LIBREVILLE (Reuters) - China’s Shengyang Group has finalized its purchase of French timber firm GEB in Gabon, completing a Chinese takeover of an industry once controlled by firms from former colonial power France.
The watering down of French interests in Gabon fits with President Ali Bongo’s aims to diversify industries and investors in the oil-producing nation which has maintained close economic and political ties with the French since independence in 1960.
Some in Gabon are concerned about the environmental impact of newfound Chinese dominance of the timber industry.
After six months of talks, Shengyang inked its 68 million euro ($87.28 million) purchase of GEB, Gabon’s No. 3 timber firm on Wednesday, a year after Chinese businessman Guohua Zhang bought Plysorol, Europe’s No. 1 plywood manufacturer.
Plysorol also owns two other leading timber firms in Gabon, leaving Chinese firms as the main operators in the country.
According to the deal, Shengyang will now control 1.47 million hectares of Gabonese forest and inherit the firm’s forestry equipment. Neither of the firms made any statement during the signing ceremony.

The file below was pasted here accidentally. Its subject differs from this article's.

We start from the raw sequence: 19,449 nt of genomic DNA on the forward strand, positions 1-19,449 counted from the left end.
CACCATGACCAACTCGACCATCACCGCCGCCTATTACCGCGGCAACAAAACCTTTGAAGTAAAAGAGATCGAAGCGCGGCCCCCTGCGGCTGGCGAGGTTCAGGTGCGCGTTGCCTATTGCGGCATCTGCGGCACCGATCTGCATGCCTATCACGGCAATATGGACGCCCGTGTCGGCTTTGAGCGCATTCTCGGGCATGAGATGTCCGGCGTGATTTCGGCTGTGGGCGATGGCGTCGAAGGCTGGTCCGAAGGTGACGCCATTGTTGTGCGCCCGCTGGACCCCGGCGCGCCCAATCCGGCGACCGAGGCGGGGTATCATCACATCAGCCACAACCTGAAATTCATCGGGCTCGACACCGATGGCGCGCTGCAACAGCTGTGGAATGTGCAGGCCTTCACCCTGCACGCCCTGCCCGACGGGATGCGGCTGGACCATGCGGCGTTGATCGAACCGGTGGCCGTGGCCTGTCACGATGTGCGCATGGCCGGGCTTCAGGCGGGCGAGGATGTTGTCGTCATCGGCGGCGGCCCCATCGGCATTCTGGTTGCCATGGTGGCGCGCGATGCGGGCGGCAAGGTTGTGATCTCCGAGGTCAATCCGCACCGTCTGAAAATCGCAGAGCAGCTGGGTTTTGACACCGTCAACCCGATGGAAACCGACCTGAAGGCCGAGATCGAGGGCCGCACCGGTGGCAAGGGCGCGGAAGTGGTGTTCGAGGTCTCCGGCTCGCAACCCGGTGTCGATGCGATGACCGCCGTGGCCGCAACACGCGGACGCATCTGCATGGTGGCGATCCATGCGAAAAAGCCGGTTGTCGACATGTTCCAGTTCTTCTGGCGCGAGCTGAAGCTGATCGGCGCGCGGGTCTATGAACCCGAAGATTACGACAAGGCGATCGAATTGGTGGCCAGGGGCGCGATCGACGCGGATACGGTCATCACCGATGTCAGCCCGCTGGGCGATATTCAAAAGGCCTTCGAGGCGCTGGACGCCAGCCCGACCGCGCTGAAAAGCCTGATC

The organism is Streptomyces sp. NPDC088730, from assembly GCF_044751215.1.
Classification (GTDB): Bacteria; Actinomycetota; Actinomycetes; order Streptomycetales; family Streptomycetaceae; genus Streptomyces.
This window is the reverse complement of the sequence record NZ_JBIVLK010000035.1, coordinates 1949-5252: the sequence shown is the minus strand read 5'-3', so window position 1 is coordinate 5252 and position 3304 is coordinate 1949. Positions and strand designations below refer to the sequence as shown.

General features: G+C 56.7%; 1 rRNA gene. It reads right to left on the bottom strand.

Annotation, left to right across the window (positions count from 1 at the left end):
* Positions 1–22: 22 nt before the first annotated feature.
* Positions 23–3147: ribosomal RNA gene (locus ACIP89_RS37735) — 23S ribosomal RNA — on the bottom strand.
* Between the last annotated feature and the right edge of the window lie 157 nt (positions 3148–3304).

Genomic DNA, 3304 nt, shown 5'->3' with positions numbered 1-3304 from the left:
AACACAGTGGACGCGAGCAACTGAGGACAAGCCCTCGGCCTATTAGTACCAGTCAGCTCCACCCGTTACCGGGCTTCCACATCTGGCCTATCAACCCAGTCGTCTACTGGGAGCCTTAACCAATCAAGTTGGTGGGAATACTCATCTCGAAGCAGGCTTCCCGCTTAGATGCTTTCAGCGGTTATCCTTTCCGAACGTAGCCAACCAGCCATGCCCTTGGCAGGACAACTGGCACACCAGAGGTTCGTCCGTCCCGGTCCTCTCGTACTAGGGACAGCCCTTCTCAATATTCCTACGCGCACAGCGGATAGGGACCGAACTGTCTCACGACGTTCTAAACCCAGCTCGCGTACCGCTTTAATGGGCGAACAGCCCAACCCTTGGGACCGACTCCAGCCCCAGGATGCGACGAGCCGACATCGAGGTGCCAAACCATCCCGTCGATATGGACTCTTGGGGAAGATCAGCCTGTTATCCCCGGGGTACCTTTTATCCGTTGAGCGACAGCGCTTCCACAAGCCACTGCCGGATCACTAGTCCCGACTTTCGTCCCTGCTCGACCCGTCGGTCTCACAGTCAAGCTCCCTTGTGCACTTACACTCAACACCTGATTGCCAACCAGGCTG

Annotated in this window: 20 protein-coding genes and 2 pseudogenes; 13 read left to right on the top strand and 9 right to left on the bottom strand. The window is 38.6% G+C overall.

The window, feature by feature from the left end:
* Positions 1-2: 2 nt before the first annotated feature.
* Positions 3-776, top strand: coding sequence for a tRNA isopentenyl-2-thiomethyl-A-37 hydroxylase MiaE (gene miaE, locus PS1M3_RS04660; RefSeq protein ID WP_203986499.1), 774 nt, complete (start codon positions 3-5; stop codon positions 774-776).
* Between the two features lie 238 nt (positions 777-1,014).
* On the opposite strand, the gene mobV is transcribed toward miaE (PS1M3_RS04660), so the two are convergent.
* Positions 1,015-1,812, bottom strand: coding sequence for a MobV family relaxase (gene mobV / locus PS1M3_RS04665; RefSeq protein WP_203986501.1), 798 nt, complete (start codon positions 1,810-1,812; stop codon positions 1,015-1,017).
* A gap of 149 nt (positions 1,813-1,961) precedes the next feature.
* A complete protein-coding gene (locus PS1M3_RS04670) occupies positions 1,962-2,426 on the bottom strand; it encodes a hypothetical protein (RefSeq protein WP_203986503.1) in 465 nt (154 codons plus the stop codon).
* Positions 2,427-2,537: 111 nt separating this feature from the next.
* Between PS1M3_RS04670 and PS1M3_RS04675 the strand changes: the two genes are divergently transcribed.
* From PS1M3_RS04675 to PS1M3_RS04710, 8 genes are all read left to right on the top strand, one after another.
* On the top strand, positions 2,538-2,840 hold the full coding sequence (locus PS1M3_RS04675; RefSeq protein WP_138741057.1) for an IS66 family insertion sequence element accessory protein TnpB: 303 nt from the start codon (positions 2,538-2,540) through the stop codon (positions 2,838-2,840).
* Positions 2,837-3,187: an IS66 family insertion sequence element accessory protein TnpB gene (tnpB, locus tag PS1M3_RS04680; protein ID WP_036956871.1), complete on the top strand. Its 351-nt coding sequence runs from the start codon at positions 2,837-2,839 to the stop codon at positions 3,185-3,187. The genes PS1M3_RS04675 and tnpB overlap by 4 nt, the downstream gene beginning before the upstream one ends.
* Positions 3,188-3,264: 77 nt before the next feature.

Marc Ona Essangui, a respected Gabonese campaigner who won an environmental prize last year for his work challenging Chinese plans to open an iron ore mine in the jungle, expressed concern about the environmental impact of the deals.
“By the time it is noticed, it will be too late to repair the damage,” he said.
Gabon, a tiny Gulf of Guinea nation, has long pumped hundreds of thousands of barrels of oil per day, but Bongo is seeking to wean the economy off its reliance on oil as fields mature and reserves diminish.
Forests, which cover about 85 percent of the country, are seen as a potentially vast economic asset for Gabon, though experts say major reforms must be enacted for this to happen.
Reporting by Phal Gualbert Mezui; writing by David Lewis
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